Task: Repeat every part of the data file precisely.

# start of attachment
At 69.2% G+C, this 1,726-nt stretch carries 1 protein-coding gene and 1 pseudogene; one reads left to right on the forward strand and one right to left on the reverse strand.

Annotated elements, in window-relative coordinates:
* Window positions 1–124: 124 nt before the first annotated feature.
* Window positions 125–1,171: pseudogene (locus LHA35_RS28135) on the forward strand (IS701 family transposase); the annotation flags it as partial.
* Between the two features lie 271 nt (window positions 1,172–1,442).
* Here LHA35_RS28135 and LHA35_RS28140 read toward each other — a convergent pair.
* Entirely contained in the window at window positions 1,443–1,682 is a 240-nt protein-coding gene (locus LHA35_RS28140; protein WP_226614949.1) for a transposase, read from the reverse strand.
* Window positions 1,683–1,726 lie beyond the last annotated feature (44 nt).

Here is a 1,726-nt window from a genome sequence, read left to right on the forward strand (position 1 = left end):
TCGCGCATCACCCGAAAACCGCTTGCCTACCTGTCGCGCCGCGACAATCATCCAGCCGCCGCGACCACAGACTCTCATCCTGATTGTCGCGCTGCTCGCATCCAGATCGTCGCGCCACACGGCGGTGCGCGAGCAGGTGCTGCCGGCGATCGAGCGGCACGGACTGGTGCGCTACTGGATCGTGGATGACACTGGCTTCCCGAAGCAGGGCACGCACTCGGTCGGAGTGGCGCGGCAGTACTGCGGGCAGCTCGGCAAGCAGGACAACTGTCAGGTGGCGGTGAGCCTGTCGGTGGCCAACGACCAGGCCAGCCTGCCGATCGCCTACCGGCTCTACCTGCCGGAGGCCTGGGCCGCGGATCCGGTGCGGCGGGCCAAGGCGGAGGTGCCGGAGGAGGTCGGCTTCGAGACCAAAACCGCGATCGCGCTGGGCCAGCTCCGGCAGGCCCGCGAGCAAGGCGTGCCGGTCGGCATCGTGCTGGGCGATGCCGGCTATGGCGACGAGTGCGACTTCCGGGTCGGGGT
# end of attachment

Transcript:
At 69.2% G+C, this 1,726-nt stretch carries 1 protein-coding gene and 1 pseudogene; one reads left to right on the forward strand and one right to left on the reverse strand.

Annotated elements, in window-relative coordinates:
* Window positions 1–124: 124 nt before the first annotated feature.
* Window positions 125–1,171: pseudogene (locus LHA35_RS28135) on the forward strand (IS701 family transposase); the annotation flags it as partial.
* Between the two features lie 271 nt (window positions 1,172–1,442).
* Here LHA35_RS28135 and LHA35_RS28140 read toward each other — a convergent pair.
* Entirely contained in the window at window positions 1,443–1,682 is a 240-nt protein-coding gene (locus LHA35_RS28140; protein WP_226614949.1) for a transposase, read from the reverse strand.
* Window positions 1,683–1,726 lie beyond the last annotated feature (44 nt).

Here is a 1,726-nt window from a genome sequence, read left to right on the forward strand (position 1 = left end):
TCGCGCATCACCCGAAAACCGCTTGCCTACCTGTCGCGCCGCGACAATCATCCAGCCGCCGCGACCACAGACTCTCATCCTGATTGTCGCGCTGCTCGCATCCAGATCGTCGCGCCACACGGCGGTGCGCGAGCAGGTGCTGCCGGCGATCGAGCGGCACGGACTGGTGCGCTACTGGATCGTGGATGACACTGGCTTCCCGAAGCAGGGCACGCACTCGGTCGGAGTGGCGCGGCAGTACTGCGGGCAGCTCGGCAAGCAGGACAACTGTCAGGTGGCGGTGAGCCTGTCGGTGGCCAACGACCAGGCCAGCCTGCCGATCGCCTACCGGCTCTACCTGCCGGAGGCCTGGGCCGCGGATCCGGTGCGGCGGGCCAAGGCGGAGGTGCCGGAGGAGGTCGGCTTCGAGACCAAAACCGCGATCGCGCTGGGCCAGCTCCGGCAGGCCCGCGAGCAAGGCGTGCCGGTCGGCATCGTGCTGGGCGATGCCGGCTATGGCGACGAGTGCGACTTCCGGGTCGGGGT